The plant has been used for many things such as hemp for clothing and paper, and the flowers for food, medicine, paper, tools, and for many other purposes. The hemp plant was well established in the ancient world of medicine. A Chinese pharmacopoeia compiled nearly 2,000 years ago recommended it for treating a number of disorders, and it was used in India before the 10th century AD. John Rublowsky said that ancient Chinese physicians used marijuana as a remedy for gout, rheumatism, malaria, constipation, loss of appetite, and an aid during childbirth (93-4). Marijuana was also used to soothe pain. After smoking marijuana, people in pain slipped into a great relaxation, and would help take their minds off the pain. They would also use a mixture of the plant s resin with wine as a type of novocaine. There are no currently approved uses for marijuana in the United States, except for two states California and Arizona, which have legalized marijuana for medicinal purposes. Clinical research has shown that THC is effective in reducing the nausea that cancer patients experience when they are treated with chemotherapy. Marijuana is also believed to stimulate appetite. In asthma patients, several studies have shown that THC acts as a bronchodilator and reserves bronchial constriction. In treating epilepsy, marijuana is used to prevent both grande mal and other epileptic seizures in some patients. Marijuana also limits the muscle pain and spastically caused by multiple sclerosis and it relieves tremor and unsteady gait. Lastly, marijuana has been clinically shown to be effective in relieving muscle spasm and spasticity.
The hemp plant was once a widely cultivated plant in the New World by settlers. It has been known for centuries that the fiber from the hemp plant is very useful in making ropes. Therefore the cultivation of the hemp plant was encouraged and much needed. The Virginia Assembly, urging farmers to grow the crop for its fiber passed the first law concerning the hemp plant in 1619. There was virtually no significant legislation passed concerning the hemp plant until the 1900’s. It was at this time when American attitudes towards Mexicans became hostile. Marijuana obtained a foul reputation when Mexican peasants crossed the border into Texas. It was widely used by Mexican peasants as an intoxicant. The Texas police claimed that marijuana caused these Mexican settlers to commit violent crimes. Therefore in 1914, the first ban on possession of marijuana was passed in El Paso, Texas. Many other states followed Texas, and on August 3, 1937, Congress passed the Marijuana Tax Act. This law made the possession of marijuana illegal anywhere in the United States. Ernest Abel stated, Just before the vote was taken, a short exchange took place showing that Congress was not even aware of what the drug marihuana was, although they were being asked to outlaw its use (247). Marijuana was just subject to an unfair fight in which it had no chance to remain as a legal substance. The main reason why it was outlawed was because of the vast increase of users, a user included the average person, rich, parents, and even respectable figures. I feel the marijuana outlawing was just subject to the drug abuse that was occurring around the 60 s as Wayne Morgan states (159). During the McCarthy era, the Boggs Acts were passed to define mandatory minimums for the possession of marijuana. Congress moved to an even stronger position in 1956 by lengthening these mandatory minimum sentences. Anti-marijuana feelings continued to grow, and state laws often imposed stricter penalties than the federal penalties. In the 1960’s, however, a strange phenomenon began to occur. For the first time in history, marijuana use began to rise amongst the white middle class. Many mandatory sentences were repealed. This was seen in the Comprehensive Drug Abuse Prevention and Control Act of 1970. Most of the states followed the federal government, and the possession of marijuana was decriminalized. However in the 1980’s the government once again changed its mind, with the passage of the Anti-Abuse Act of 1986, which once again imposed mandatory minimum sentences for a wide range of drug offenses. The last major piece of legislation passed by the federal government (not state governments) was in 1996, which stated that any American convicted of a marijuana felony would no longer receive federal welfare or food stamps.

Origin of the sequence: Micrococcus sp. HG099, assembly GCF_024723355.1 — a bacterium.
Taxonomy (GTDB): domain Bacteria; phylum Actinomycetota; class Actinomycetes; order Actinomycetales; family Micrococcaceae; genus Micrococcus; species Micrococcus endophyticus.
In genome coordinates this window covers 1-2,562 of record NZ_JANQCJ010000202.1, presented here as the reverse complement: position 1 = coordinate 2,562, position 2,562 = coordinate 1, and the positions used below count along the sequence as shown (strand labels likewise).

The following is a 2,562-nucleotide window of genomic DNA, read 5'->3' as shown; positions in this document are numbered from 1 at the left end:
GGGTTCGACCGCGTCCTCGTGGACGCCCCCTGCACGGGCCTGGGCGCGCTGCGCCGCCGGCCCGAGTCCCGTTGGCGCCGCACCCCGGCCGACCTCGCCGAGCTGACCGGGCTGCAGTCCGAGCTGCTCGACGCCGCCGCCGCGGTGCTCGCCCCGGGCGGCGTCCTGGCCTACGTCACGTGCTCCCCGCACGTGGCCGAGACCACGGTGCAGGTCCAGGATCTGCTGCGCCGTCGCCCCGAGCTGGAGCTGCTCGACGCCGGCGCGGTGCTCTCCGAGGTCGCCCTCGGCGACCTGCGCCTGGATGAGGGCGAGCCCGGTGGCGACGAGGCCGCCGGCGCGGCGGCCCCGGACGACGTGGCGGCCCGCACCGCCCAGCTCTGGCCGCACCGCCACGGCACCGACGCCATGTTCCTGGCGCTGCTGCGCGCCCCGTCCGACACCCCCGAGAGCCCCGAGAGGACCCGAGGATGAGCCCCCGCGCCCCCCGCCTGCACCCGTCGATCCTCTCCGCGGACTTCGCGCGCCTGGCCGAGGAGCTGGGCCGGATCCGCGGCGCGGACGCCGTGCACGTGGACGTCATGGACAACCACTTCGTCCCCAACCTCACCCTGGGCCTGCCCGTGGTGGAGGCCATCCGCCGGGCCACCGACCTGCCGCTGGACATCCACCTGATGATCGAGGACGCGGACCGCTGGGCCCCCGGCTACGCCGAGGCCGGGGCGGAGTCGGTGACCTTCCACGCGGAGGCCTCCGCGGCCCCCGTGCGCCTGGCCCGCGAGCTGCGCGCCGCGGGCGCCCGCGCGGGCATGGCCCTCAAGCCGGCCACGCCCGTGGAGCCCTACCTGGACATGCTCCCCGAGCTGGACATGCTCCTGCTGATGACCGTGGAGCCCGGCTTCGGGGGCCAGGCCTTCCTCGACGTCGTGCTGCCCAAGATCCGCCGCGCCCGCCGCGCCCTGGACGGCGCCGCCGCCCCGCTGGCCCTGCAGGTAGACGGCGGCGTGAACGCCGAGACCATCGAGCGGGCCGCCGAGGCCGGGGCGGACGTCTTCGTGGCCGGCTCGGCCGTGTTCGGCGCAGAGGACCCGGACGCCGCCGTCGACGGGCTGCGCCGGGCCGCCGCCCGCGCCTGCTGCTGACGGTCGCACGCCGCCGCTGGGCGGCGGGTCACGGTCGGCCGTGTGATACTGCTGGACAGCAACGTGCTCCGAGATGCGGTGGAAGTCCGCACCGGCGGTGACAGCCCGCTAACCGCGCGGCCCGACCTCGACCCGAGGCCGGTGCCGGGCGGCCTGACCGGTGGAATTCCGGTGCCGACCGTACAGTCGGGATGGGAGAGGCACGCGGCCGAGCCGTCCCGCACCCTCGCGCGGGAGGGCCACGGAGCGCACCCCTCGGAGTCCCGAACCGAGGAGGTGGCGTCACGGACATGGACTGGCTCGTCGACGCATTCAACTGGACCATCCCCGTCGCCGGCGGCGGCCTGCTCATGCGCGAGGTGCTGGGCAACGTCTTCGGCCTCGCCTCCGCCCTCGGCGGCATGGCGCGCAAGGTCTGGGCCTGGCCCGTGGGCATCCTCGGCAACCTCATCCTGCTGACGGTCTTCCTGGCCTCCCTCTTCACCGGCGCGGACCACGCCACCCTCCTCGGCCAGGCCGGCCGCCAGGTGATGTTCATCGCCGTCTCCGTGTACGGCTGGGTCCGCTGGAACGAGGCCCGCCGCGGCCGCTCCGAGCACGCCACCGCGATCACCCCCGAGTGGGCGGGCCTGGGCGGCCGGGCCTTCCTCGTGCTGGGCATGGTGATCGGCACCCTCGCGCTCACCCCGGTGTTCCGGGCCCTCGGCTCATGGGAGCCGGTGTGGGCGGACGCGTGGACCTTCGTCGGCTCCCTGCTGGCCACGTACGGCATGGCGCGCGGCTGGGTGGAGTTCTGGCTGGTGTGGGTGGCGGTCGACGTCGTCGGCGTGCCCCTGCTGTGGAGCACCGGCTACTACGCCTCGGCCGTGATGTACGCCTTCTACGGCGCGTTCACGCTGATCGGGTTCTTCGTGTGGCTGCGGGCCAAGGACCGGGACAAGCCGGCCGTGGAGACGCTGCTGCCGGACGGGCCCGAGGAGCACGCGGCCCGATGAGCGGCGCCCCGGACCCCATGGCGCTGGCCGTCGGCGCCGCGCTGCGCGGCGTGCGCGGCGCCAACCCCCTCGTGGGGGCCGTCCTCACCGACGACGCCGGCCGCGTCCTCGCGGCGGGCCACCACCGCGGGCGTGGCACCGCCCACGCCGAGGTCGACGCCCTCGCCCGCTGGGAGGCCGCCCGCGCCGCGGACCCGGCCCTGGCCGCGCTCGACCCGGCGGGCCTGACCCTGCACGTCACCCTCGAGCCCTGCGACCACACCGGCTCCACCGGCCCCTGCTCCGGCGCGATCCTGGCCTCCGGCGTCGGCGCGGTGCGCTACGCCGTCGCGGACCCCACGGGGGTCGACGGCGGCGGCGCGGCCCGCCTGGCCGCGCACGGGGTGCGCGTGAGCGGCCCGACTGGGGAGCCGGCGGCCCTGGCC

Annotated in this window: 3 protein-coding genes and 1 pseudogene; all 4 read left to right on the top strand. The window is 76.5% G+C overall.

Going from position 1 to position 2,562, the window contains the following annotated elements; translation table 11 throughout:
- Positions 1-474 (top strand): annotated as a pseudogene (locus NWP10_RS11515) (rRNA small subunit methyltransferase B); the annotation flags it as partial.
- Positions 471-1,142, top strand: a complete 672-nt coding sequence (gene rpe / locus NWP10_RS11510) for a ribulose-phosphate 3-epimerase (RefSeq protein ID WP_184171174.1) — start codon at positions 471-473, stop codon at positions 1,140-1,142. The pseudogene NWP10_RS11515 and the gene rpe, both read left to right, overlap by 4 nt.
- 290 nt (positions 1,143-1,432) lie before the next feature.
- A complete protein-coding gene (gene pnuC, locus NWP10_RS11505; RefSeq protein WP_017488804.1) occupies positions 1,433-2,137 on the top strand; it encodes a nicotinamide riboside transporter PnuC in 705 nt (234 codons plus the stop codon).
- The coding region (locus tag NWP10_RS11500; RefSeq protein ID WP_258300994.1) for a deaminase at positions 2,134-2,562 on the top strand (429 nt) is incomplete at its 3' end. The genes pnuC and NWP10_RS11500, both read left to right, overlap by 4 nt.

The battle against marijuana is going nowhere. In this country, we are locked in a war we simply cannot win. We strive to protect over 10,000 miles of border, against enemies who are driven by the lure of a huge profit. We fought a version of this war before with prohibition, and we lost that one. All that has really resulted from this war is the overcrowding of prisons, the expansion of law enforcement s ability to infringe on the personal lives of ordinary citizens, paranoia and distrust. Why spend millions of dollars fighting a war that cannot be won? Legalizing marijuana would not only make the government money, but also improve society as a whole. To most the financial reasons for ending the war are the most convincing. For example, it costs over $30,000 per year to house a prisoner – this does not include processing and legal fees. There are over 1.5 million non-violent drug law offenders in prison right now, and this number is increasing daily. That means we are spending a minimum of $45 billion per year keeping former tax-paying citizens locked up with murderers and rapists. When these people get out of jail, they will have a criminal record, which makes it nearly impossible to get a decent job. Most of whom had jobs and were contributing to the economy in some way.